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A Commerce Department report, "A Nation Online," released February 5, reveals that most people use the Internet for two primary purposes, email and product research. This data supports the idea the email marketing is the most effective use of the Internet for marketing purposes today. Web pages are static and require users to go searching for them. Once found, the page must be bookmarked, or it will be lost again. Email, however, lands directly on a user's machine and must be actively deleted to be lost. If the email satisfies the second most common use by supplying valuable information to the reader, then the marketer will achieve great impact.

Email marketing fuses email and research into a single channel and provides marketers with a powerful, yet affordable tool. Never before has marketing been so inexpensive, supple, and easily tailored for any given demographic. You might think that email marketing reaches a small audience, and other more traditional marketing channels will provide better saturation, but that is rapidly changing.

More than half the nation, 143 million people, goes online regularly. Two million new users sign up for Internet service each month. Email is the most common use. The second is product research with about one third of Americans going online to search for product or service information. When a newsletter full of valuable information arrives in the user's inbox it capitalizes on these two main uses; email and information.

When applied in a business-to-business application, email newsletter marketing is even more power. Almost sixty percent of employed people have Internet access at work. Eighty percent of professionals and managers use the Internet, and seventy percent of those in sales, technical, or administrative support. Email newsletters in a B2B application therefore miss only a small percentage of your target market, decision makers. And even this small gap is rapidly closing. Internet use in the workplace is growing at a vigorous 54 percent rate annually. Soon email newsletters will saturate a market as completely as direct mail or print, radio, and television advertising.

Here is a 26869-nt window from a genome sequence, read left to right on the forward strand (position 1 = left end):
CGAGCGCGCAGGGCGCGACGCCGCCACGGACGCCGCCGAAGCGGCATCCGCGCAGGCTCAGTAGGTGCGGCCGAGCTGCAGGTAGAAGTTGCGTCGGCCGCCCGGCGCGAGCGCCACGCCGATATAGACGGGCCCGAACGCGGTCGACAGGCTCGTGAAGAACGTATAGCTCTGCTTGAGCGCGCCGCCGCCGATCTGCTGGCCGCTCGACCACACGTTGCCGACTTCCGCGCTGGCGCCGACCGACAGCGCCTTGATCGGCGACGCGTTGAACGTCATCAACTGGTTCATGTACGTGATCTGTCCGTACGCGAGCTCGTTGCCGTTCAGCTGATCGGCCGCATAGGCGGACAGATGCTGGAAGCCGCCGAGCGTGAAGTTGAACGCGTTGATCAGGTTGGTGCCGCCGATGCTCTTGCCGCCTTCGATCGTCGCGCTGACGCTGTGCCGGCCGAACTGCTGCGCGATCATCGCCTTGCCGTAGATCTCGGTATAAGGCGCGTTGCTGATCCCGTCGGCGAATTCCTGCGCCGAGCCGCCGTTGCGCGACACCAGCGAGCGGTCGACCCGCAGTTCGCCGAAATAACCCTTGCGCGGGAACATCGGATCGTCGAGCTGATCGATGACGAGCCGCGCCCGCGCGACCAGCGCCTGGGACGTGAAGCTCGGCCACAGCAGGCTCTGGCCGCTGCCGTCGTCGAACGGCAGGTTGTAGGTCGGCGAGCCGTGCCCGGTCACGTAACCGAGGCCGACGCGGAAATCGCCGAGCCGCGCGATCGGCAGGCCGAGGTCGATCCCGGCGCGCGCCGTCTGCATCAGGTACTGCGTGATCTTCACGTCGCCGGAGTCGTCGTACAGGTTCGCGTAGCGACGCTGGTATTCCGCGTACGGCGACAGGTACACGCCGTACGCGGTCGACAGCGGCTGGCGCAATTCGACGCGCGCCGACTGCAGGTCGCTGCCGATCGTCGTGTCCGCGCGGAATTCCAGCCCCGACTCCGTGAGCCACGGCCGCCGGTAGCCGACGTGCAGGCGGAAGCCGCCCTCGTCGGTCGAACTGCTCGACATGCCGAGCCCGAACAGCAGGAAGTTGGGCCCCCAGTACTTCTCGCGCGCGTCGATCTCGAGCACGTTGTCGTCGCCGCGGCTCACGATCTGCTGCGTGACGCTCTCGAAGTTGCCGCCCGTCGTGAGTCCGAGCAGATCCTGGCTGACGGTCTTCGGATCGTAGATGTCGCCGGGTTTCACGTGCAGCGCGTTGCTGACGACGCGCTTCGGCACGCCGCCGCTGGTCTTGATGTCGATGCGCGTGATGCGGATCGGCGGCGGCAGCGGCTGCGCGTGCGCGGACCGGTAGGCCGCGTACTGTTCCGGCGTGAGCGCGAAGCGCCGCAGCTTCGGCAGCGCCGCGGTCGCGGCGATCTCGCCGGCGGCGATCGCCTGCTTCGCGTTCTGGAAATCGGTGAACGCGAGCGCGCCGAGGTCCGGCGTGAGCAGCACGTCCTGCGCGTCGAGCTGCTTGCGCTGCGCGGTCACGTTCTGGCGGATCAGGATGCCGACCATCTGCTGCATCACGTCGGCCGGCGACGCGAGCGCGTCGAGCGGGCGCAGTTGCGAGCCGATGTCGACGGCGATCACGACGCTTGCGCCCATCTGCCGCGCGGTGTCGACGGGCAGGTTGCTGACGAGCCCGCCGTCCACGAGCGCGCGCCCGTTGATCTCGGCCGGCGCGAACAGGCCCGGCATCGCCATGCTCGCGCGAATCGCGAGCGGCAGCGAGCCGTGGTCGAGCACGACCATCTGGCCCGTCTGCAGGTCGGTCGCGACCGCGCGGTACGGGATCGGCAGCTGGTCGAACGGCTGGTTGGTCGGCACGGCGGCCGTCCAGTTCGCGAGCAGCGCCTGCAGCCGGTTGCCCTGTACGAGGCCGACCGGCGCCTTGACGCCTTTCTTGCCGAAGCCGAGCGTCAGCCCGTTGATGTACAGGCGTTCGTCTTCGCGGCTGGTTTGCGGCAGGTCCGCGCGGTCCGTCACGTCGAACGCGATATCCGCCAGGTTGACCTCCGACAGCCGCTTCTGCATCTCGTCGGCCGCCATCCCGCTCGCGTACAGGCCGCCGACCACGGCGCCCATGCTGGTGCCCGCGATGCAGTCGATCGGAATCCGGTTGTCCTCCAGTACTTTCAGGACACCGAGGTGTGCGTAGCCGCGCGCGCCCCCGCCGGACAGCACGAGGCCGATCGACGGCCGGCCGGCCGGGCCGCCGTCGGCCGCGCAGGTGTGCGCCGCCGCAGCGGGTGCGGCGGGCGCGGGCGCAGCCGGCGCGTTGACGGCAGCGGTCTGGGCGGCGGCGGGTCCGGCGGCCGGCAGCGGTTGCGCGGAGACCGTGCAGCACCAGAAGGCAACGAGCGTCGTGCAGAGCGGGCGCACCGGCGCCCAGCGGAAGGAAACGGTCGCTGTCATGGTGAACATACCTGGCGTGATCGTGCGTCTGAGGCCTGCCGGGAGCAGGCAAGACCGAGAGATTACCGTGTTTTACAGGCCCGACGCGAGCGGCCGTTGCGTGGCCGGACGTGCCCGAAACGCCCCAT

Not all email newsletters are effective, however, despite the impressive demographic support.

Marketing Through Email Newsletters

The key to an effective email newsletter lies in a notion known as Permission Marketing. Your newsletter should build communication and good will, not annoy your reader. Therefore you should always obtain a person's permission before putting them on your mailing list.

Bulk, unsolicited commerce E-Mail is known as SPAM, and users despise it. Spam can cause serious and expensive overloads to both ISPs and individual recipients. Since it is poorly targeted, it is also ineffective. Therefore you should build your mailing list by asking people to opt-in to receive your newsletter.

"Opt-in e-mail lists" ask a user to agree to become part of an e-mail list, and they are not subscribed unless they take specific action. Opt-in lists are very powerful since everyone on the list has given permission to have their e-mail address included in the marketer's database.

The second most important hallmark of an effective email newsletter is its content. People will opt-in to receive your newsletter if your give them something. Therefore distribute newsletters that have information that is relevant to your audience's lives. When you do, your emails will be anticipated and eagerly read.

Many marketers, whether they be professionals or otherwise, reflexively want to begin touting their own company's achievements. They want to climb onto the mountaintops and scream about how great they are, how many sales their company made, the partnerships they are forming, and how their product is the best thing to happen since sliced bread. The problem with this is, of course, that these marketers are distributing information that is important to them, not to their reader.

Therefore, make your selection of articles or other content pass the following litmus test: does the content provide value to my customers, or is it self serving. The average business person receives over fifty emails a day, so if you don't want your newsletter to wind up in the trash bin, you better make sure it is full of articles that are interesting and valuable to your reader.

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Jason Kassel is a founding partner in InternetVIZ (, an Internet marketing firm helping companies find, acquire and retain customers through email newsletters. He can be reached at